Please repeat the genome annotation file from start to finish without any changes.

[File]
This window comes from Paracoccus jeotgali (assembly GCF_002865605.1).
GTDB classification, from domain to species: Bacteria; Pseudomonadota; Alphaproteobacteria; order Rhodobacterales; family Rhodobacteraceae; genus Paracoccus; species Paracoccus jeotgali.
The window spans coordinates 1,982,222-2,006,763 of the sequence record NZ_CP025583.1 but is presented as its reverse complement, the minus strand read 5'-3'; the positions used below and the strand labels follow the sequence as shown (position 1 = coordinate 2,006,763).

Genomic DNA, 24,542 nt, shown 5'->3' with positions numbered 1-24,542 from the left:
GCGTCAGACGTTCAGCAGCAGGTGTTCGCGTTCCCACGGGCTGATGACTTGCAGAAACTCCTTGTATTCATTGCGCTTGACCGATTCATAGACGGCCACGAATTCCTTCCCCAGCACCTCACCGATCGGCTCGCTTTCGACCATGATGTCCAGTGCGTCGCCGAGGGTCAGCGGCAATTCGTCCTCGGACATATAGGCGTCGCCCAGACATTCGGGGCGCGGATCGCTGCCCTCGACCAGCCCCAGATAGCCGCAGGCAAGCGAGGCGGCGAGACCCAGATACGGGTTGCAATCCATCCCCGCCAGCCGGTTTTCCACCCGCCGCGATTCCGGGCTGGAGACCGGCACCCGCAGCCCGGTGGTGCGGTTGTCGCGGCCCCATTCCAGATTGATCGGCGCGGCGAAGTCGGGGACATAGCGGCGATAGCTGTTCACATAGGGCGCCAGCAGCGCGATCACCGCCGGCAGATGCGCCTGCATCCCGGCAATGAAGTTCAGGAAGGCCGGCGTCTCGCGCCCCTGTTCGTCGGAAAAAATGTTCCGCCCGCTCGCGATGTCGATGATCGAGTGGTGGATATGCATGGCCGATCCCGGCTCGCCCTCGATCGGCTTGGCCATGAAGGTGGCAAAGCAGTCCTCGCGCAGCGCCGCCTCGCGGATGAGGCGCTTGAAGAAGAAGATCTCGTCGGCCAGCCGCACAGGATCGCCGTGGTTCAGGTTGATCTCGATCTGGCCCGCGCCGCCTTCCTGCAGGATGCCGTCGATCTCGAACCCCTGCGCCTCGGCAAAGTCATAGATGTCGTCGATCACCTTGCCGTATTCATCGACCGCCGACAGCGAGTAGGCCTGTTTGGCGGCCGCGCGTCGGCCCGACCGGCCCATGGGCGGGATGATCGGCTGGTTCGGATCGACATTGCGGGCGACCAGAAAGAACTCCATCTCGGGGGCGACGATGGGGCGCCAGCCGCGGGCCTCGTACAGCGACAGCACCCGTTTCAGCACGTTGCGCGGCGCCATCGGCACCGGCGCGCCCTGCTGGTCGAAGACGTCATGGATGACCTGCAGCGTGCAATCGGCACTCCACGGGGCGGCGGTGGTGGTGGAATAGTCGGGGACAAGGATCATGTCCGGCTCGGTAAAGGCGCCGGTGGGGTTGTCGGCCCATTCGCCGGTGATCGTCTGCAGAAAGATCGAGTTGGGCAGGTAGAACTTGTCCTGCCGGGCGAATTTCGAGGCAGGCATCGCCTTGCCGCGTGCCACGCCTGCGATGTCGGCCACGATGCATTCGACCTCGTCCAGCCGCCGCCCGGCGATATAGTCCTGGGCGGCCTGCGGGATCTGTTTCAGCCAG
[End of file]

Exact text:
This window comes from Paracoccus jeotgali (assembly GCF_002865605.1).
GTDB classification, from domain to species: Bacteria; Pseudomonadota; Alphaproteobacteria; order Rhodobacterales; family Rhodobacteraceae; genus Paracoccus; species Paracoccus jeotgali.
The window spans coordinates 1,982,222-2,006,763 of the sequence record NZ_CP025583.1 but is presented as its reverse complement, the minus strand read 5'-3'; the positions used below and the strand labels follow the sequence as shown (position 1 = coordinate 2,006,763).

Genomic DNA, 24,542 nt, shown 5'->3' with positions numbered 1-24,542 from the left:
GCGTCAGACGTTCAGCAGCAGGTGTTCGCGTTCCCACGGGCTGATGACTTGCAGAAACTCCTTGTATTCATTGCGCTTGACCGATTCATAGACGGCCACGAATTCCTTCCCCAGCACCTCACCGATCGGCTCGCTTTCGACCATGATGTCCAGTGCGTCGCCGAGGGTCAGCGGCAATTCGTCCTCGGACATATAGGCGTCGCCCAGACATTCGGGGCGCGGATCGCTGCCCTCGACCAGCCCCAGATAGCCGCAGGCAAGCGAGGCGGCGAGACCCAGATACGGGTTGCAATCCATCCCCGCCAGCCGGTTTTCCACCCGCCGCGATTCCGGGCTGGAGACCGGCACCCGCAGCCCGGTGGTGCGGTTGTCGCGGCCCCATTCCAGATTGATCGGCGCGGCGAAGTCGGGGACATAGCGGCGATAGCTGTTCACATAGGGCGCCAGCAGCGCGATCACCGCCGGCAGATGCGCCTGCATCCCGGCAATGAAGTTCAGGAAGGCCGGCGTCTCGCGCCCCTGTTCGTCGGAAAAAATGTTCCGCCCGCTCGCGATGTCGATGATCGAGTGGTGGATATGCATGGCCGATCCCGGCTCGCCCTCGATCGGCTTGGCCATGAAGGTGGCAAAGCAGTCCTCGCGCAGCGCCGCCTCGCGGATGAGGCGCTTGAAGAAGAAGATCTCGTCGGCCAGCCGCACAGGATCGCCGTGGTTCAGGTTGATCTCGATCTGGCCCGCGCCGCCTTCCTGCAGGATGCCGTCGATCTCGAACCCCTGCGCCTCGGCAAAGTCATAGATGTCGTCGATCACCTTGCCGTATTCATCGACCGCCGACAGCGAGTAGGCCTGTTTGGCGGCCGCGCGTCGGCCCGACCGGCCCATGGGCGGGATGATCGGCTGGTTCGGATCGACATTGCGGGCGACCAGAAAGAACTCCATCTCGGGGGCGACGATGGGGCGCCAGCCGCGGGCCTCGTACAGCGACAGCACCCGTTTCAGCACGTTGCGCGGCGCCATCGGCACCGGCGCGCCCTGCTGGTCGAAGACGTCATGGATGACCTGCAGCGTGCAATCGGCACTCCACGGGGCGGCGGTGGTGGTGGAATAGTCGGGGACAAGGATCATGTCCGGCTCGGTAAAGGCGCCGGTGGGGTTGTCGGCCCATTCGCCGGTGATCGTCTGCAGAAAGATCGAGTTGGGCAGGTAGAACTTGTCCTGCCGGGCGAATTTCGAGGCAGGCATCGCCTTGCCGCGTGCCACGCCTGCGATGTCGGCCACGATGCATTCGACCTCGTCCAGCCGCCGCCCGGCGATATAGTCCTGGGCGGCCTGCGGGATCTGTTTCAGCCAG